Senate Bill 437/2018, which was introduced by Senator José Serra and which seeks to amend the Brazilian Industrial Property Law (9279/1996), is being processed by the National Congress. The proposed bill has already been approved by the Senate Social Affairs Committee and awaits the analysis of the Science, Technology, Innovation, Communication and Informatics Committee. The next step will be the Constitution, Justice and Citizenship Committee.

The bill intends to:

  • revoke the possibility of extending patent validity beyond the regular deadline of the filing date; and
  • confirm the competence of the Brazilian Health Regulatory Agency (Anvisa) to examine the patentability of pharmaceutical inventions.

With regard to the first point, the general rule of the Industrial Property Law (9279/96) states that invention patents are valid for 20 years from the filing date. However, it also provides a specific rule that the term must not be less than 10 years from the grant date.

Given that the National Institute of Industrial Property (INPI) is weighed down by its tremendous patent backlog, the average time for it to grant or reject a patent application is between 10 and 12 years from the filing date. Thus, considering the specific rule, the patent's protection term may exceed 20 years (ie, the deadline adopted by the Agreement on Trade-Related Aspects of Intellectual Property Rights).

The possibility of extending the protection term allowed by the Industrial Property Law has already arisen in a huge number of lawsuits and discussions to define which term should prevail.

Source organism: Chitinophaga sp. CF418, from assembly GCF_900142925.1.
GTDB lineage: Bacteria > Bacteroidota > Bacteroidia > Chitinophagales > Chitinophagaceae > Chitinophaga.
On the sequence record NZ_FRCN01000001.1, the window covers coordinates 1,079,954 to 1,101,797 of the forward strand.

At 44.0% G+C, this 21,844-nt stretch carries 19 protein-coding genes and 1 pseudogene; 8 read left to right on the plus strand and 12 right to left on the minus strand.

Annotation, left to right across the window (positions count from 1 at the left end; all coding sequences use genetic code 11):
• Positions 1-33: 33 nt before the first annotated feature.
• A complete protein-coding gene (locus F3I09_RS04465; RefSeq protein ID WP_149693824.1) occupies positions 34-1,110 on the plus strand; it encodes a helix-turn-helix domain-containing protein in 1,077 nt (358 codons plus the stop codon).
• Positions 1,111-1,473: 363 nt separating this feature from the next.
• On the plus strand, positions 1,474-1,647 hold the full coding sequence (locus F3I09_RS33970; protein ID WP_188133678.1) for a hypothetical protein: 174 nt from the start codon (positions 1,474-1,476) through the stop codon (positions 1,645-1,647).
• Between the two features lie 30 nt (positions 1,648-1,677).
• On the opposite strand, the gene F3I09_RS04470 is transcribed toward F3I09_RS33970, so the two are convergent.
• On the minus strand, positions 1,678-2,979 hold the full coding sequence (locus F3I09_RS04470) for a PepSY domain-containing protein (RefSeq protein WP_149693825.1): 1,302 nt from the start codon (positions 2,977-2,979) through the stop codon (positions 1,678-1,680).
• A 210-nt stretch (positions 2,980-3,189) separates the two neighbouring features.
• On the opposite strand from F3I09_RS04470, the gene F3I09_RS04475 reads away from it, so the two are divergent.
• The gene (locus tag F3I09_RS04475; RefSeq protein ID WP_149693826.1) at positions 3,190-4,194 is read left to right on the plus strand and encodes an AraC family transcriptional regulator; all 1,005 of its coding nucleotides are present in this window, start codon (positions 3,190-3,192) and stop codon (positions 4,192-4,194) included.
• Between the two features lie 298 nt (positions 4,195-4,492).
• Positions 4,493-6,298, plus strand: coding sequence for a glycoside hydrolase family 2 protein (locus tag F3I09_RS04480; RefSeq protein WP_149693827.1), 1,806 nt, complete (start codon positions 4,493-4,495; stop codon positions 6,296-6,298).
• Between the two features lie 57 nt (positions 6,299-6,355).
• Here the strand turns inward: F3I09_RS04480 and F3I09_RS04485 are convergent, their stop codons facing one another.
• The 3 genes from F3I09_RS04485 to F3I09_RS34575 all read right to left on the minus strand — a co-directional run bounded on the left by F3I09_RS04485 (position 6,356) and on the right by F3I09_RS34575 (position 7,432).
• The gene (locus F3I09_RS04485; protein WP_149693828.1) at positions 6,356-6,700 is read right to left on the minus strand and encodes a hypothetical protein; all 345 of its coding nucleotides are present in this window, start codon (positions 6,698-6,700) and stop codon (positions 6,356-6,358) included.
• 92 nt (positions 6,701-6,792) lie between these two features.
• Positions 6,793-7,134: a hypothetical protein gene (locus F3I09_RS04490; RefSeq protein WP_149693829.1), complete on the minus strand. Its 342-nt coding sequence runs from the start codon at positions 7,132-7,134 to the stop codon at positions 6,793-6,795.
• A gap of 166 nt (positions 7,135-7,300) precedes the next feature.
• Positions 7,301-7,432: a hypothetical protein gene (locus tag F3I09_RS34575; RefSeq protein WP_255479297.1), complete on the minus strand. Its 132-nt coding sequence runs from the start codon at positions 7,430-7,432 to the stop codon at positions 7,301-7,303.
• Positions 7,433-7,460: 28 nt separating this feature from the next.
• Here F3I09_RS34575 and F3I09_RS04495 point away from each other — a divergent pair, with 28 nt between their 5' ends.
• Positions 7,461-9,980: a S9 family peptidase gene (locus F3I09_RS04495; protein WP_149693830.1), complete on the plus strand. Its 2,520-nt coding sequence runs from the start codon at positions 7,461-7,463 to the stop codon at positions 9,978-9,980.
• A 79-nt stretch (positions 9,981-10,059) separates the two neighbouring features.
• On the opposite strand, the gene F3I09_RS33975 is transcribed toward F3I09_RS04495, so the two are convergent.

If approved, the bill’s impact on medicine patents would be considerable. Given the delay in analysing patent filings, many medicine patents are valid for more than 20 years, which delays the entry of generic medicines into the market. The Senate Social Affairs Committee debated this point when analysing the bill. According to Senator Romário, the project's rapporteur on the committee, "the project has the potential to improve the granting of medicine patents in the country”.

Thus, with the bill’s approval, even if a patent is granted 13 years after filing, its validity would be limited to 20 years from the filing date. However, there are concerns about this as such a situation may be considered unfavourable to rights holders – they could end up with less protection for their inventions.

Nevertheless, the bill is consistent with several other Brazilian bills and administrative measures aimed at reducing INPI´s backlog and establishing a better and more effective examination procedure.

In August 2019 the Ministry of Economy, through the Special Secretariat for Productivity, Employment and Competitiveness, and INPI announced measures to minimise bureaucracy, costs and time in patent and trademark application analysis. They presented the patent backlog combat plan, which aims to reduce the backlog by 80% by 2021 and the average granting period to about two years from the examination request.

Going forward, INPI should be able to analyse patent applications quickly and efficiently. In this regard, the proposed bill will extinguish any doubts about the applicable term of validity and means that rights holders will no longer be able to enjoy patent exclusivity for more than 20 years.

Gabriel Monnerat

Murta Goyanes

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